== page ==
On the eve of Mother’s Day Weekend, I was able to interview one of the smartest and coolest working moms in journalism – Anya Kamenetz. Currently, an education correspondent for NPR, Kamenetz’s latest book, The Art of Screen Time, focuses on how parents can find balance for their family in our digital world. Anya talks tech, her new parenting podcast with Sesame Workshop and how running keeps her sane.
Anastasia Goodstein: We both wrote books on young people and technology. In mine, I was attempting to be a voice of reason during what felt like a moral panic around early social media like MySpace. Your book is also a balanced take on how to navigate the reality that screens have become heavily integrated into all of our lives (kids and parents). We’re also experiencing “techlash” as a result of how tech platforms failed to anticipate how they could be used for harm and have been slow to respond. As a mother of a 9-year-old now, not gonna lie, I feel more apprehensive about my daughter using these platforms then I did when I wrote my book in 2007. How have your views evolved over the past decade?
Anya Kamenetz: I came to this conversation via my coverage of innovation in education, from MOOCs (Massive Open Online Courses) to mobile for early childhood. I was increasingly intrigued by the disconnect between the shiny promises being made for kids and screens at school, and the dystopian fears around kids and screens everywhere else. I’m sure you’d agree that the entire zeitgeist has shifted toward a much dimmer view of consumer tech. Still, I hold fast to the idea that technology is an inescapable part of our world, and an indispensable tool for intellectual work, discovery, and connection. I believe it’s my job as a parent to model the positive, purposeful use of technology for my daughters.
AG: You have a new podcast with Sesame Workshop that focuses on difficult conversations parents have with their children. What topic have you struggled with most and how has the podcast been helpful in your own parenting journey?
AK: Wow. I have to say that I learn so much with every episode of this podcast, whether we’re sitting down with a Sandy Hook mother who has transformed her child’s legacy into one of love and courage or talking to psychologists about how to instill self-control. But if anything, one of the most challenging conversations we’ve had so far has been about race. This is a time when it’s incumbent upon white parents to really examine the messages we’re imparting to our children both with words and actions, and it’s very much a work in progress for me.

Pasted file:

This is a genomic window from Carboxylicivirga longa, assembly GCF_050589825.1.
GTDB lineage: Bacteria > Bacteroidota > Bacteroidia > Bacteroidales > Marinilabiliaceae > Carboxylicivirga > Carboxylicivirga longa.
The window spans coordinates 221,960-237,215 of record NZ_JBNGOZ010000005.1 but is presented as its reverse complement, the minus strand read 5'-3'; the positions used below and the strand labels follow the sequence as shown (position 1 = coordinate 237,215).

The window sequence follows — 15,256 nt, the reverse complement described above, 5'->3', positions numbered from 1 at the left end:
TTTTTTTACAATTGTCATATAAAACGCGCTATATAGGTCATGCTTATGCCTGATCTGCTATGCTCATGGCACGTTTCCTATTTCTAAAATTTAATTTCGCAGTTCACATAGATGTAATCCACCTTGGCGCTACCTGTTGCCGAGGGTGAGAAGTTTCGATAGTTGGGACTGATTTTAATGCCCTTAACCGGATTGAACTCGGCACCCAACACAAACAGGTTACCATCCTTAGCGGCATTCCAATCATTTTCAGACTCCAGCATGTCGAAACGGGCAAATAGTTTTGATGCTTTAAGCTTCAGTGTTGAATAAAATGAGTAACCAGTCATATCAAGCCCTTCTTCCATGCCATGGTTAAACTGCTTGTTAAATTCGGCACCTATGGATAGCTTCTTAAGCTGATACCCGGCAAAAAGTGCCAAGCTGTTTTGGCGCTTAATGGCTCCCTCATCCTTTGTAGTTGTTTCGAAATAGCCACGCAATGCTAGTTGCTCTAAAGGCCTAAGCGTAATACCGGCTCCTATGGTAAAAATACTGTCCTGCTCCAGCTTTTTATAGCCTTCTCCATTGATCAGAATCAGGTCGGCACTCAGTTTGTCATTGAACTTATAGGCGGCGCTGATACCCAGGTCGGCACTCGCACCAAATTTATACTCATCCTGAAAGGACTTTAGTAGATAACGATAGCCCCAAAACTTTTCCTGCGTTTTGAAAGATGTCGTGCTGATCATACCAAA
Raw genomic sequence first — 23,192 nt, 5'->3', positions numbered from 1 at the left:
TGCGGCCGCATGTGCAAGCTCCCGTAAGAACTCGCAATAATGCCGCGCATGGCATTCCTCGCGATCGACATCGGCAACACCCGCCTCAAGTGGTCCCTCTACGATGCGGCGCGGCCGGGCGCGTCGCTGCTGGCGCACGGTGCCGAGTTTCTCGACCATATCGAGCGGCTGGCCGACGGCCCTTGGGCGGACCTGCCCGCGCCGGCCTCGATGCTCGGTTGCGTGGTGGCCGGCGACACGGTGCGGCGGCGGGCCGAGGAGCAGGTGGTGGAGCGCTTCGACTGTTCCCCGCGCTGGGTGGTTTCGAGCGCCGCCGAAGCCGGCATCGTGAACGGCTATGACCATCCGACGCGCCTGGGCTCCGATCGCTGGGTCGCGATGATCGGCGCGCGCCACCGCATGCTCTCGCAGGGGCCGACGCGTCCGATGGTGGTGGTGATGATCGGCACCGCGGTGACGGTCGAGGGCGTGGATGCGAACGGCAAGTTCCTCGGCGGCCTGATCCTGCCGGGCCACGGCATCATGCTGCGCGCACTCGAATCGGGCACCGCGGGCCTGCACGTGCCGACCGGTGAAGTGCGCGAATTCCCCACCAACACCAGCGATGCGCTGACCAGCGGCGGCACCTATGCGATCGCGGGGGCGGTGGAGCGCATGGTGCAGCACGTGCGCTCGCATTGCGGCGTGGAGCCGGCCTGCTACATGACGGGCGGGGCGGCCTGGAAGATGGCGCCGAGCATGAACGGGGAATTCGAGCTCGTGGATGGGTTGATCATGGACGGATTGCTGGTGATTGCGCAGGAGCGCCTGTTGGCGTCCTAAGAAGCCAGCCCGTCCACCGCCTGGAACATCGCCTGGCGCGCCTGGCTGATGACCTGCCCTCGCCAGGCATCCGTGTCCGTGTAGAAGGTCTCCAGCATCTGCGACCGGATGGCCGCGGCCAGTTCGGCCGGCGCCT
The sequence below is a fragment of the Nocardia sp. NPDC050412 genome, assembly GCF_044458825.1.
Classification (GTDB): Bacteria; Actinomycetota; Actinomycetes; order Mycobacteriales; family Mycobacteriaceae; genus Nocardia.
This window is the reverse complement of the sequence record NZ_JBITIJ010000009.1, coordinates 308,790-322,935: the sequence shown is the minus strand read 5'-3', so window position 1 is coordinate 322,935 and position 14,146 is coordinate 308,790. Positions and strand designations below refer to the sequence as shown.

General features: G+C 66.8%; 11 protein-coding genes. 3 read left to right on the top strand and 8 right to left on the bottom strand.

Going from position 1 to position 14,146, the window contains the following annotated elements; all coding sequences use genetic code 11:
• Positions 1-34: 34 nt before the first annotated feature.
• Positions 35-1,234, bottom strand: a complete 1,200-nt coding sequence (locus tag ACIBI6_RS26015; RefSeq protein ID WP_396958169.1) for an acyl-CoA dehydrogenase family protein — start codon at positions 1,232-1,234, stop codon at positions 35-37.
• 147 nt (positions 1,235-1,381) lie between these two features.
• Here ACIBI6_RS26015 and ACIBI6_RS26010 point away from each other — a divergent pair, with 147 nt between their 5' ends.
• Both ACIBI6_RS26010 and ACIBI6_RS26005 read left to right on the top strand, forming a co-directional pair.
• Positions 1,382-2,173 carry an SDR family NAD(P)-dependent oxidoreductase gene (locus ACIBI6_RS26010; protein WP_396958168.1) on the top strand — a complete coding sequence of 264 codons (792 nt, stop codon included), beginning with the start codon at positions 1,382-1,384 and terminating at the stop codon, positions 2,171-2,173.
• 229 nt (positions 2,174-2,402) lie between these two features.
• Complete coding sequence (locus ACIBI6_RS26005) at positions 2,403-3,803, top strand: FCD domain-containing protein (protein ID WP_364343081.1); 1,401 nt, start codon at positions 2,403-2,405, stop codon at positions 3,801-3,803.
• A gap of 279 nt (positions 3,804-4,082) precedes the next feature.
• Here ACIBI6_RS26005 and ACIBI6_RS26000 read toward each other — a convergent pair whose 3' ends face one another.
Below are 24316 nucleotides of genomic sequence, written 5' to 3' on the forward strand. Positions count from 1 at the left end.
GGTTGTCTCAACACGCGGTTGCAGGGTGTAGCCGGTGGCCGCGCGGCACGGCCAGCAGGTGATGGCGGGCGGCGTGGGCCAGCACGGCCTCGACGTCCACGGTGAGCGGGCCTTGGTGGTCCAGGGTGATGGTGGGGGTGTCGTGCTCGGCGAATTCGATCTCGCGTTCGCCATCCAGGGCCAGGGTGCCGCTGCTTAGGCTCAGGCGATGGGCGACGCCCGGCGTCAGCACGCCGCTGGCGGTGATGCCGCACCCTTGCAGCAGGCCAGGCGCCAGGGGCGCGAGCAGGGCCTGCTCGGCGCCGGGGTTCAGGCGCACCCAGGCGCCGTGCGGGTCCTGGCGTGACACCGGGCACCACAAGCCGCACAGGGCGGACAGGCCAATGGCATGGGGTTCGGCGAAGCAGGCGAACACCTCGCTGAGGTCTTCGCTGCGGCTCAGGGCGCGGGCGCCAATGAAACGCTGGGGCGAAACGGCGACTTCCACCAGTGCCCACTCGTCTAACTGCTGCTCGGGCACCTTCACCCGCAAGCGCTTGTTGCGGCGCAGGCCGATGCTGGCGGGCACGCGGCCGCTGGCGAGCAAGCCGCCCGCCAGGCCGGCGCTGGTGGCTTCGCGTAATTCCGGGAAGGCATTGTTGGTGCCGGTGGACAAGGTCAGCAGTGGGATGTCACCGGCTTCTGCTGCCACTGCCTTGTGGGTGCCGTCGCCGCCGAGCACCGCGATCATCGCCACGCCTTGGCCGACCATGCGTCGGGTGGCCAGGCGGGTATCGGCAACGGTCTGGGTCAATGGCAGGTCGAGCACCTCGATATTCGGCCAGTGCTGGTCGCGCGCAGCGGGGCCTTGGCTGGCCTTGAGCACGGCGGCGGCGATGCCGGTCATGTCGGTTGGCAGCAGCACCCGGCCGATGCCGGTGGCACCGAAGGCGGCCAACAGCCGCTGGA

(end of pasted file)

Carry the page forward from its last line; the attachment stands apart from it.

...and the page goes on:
AG: You cover the education beat for NPR — what story or issue really stood out to you over the past year where parenting intersects with education and why?
AK: I’ve been musing on the national fascination with the admissions scandal, Operation Varsity Blues. Here you have parents who allegedly operated in defiance of the law and common decency, all in the name of doing “what’s best” for their kids. It’s easy to cast aspersions. Yet every parent is guilty at some point of trying to bend the rules to their own kid’s benefit, and I think that’s connected to the highly unequal and increasingly unethical society we find ourselves in.
AG: As working moms in media and today’s culture of hands-on parenting, we’re constantly juggling managing our careers with the additional mental load that comes with being an engaged parent. As a mother of two young children, a journalist and author, how do you manage it all and what tips would you share with other working moms?
AK: It really depends on the day! Well, we spend a lot of money on quality child care, and we have a nearby grandparent who helps a lot. I do make sure that I put my own needs on the schedule and in the rotation, and that helps keep me sane. I ran my first marathon just before my second daughter turned one, and I’ve registered again for the NYC marathon this fall. I was just reflecting on the madness of the fact that something as challenging as a two-hour run has become my go-to “break” from parenting and work, but it totally is.
AG: Do you have a favorite Ad Council campaign? 🙂
AK: Well, I have a whole part in my book about the genius of “Friends don’t let friends” and the way it changed public mores. I believe we need something similar for smartphones.